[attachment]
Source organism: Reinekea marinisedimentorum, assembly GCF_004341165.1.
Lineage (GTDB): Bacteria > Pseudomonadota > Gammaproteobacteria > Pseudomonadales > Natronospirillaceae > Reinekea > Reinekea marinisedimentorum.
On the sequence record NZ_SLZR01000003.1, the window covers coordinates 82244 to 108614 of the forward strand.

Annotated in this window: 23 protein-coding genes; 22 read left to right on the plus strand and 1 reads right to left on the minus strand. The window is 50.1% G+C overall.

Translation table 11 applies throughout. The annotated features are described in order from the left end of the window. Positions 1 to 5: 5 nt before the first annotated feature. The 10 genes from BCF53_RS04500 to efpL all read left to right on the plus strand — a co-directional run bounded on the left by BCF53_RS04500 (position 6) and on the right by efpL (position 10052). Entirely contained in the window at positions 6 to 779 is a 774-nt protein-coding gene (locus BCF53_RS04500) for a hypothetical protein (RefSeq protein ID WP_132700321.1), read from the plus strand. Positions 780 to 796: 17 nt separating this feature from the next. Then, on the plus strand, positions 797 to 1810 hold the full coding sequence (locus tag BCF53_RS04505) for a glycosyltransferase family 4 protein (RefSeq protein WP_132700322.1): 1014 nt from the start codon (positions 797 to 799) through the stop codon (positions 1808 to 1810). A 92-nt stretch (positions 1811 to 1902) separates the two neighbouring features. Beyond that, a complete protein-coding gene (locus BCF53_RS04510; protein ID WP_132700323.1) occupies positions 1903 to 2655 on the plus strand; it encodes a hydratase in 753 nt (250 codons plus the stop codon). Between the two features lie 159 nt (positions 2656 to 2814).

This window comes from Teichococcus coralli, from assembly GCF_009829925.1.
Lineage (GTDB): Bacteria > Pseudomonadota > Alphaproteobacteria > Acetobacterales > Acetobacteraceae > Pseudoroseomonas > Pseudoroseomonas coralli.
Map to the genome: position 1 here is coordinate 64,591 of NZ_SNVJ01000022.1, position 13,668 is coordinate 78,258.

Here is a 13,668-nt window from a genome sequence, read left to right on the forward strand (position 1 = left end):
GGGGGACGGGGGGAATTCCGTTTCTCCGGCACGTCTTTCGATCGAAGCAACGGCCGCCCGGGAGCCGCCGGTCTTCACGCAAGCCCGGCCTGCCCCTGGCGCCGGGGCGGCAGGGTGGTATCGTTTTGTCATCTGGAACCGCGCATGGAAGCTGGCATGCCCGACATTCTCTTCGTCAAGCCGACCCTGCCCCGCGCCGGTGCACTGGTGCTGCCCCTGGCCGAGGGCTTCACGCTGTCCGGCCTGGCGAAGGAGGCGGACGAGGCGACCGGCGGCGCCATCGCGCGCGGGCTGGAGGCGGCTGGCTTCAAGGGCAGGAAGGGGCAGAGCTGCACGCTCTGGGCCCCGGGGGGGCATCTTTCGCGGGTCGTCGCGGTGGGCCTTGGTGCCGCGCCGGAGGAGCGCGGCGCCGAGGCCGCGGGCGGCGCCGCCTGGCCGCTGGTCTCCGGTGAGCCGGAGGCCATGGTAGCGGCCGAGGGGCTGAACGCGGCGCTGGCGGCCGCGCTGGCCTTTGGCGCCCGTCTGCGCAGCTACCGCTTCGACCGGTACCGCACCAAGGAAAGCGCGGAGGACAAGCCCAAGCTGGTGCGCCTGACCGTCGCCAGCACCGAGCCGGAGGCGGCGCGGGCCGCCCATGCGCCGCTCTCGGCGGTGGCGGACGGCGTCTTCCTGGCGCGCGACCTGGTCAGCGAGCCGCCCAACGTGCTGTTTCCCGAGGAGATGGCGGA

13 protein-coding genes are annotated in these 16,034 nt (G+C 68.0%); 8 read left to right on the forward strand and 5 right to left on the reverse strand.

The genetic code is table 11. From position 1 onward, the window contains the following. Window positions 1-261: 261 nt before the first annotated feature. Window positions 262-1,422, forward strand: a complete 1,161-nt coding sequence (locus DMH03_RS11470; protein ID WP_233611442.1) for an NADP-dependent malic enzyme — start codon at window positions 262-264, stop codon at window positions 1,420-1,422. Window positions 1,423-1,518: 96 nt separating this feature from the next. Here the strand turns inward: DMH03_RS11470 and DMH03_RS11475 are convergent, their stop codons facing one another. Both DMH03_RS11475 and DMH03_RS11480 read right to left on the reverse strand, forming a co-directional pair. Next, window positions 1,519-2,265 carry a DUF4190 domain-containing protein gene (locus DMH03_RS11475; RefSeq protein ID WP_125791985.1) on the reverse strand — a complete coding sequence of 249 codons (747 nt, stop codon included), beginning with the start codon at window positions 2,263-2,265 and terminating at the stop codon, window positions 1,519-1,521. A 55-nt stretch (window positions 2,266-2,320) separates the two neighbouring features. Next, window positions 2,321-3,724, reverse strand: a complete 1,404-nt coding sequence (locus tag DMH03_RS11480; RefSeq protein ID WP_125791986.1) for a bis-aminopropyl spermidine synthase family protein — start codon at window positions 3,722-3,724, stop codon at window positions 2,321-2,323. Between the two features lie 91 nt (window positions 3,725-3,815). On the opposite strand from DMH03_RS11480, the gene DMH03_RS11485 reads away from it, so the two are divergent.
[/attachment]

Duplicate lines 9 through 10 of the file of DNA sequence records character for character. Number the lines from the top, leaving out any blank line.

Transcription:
Here is a 13,668-nt window from a genome sequence, read left to right on the forward strand (position 1 = left end):
GGGGGACGGGGGGAATTCCGTTTCTCCGGCACGTCTTTCGATCGAAGCAACGGCCGCCCGGGAGCCGCCGGTCTTCACGCAAGCCCGGCCTGCCCCTGGCGCCGGGGCGGCAGGGTGGTATCGTTTTGTCATCTGGAACCGCGCATGGAAGCTGGCATGCCCGACATTCTCTTCGTCAAGCCGACCCTGCCCCGCGCCGGTGCACTGGTGCTGCCCCTGGCCGAGGGCTTCACGCTGTCCGGCCTGGCGAAGGAGGCGGACGAGGCGACCGGCGGCGCCATCGCGCGCGGGCTGGAGGCGGCTGGCTTCAAGGGCAGGAAGGGGCAGAGCTGCACGCTCTGGGCCCCGGGGGGGCATCTTTCGCGGGTCGTCGCGGTGGGCCTTGGTGCCGCGCCGGAGGAGCGCGGCGCCGAGGCCGCGGGCGGCGCCGCCTGGCCGCTGGTCTCCGGTGAGCCGGAGGCCATGGTAGCGGCCGAGGGGCTGAACGCGGCGCTGGCGGCCGCGCTGGCCTTTGGCGCCCGTCTGCGCAGCTACCGCTTCGACCGGTACCGCACCAAGGAAAGCGCGGAGGACAAGCCCAAGCTGGTGCGCCTGACCGTCGCCAGCACCGAGCCGGAGGCGGCGCGGGCCGCCCATGCGCCGCTCTCGGCGGTGGCGGACGGCGTCTTCCTGGCGCGCGACCTGGTCAGCGAGCCGCCCAACGTGCTGTTTCCCGAGGAGATGGCGGA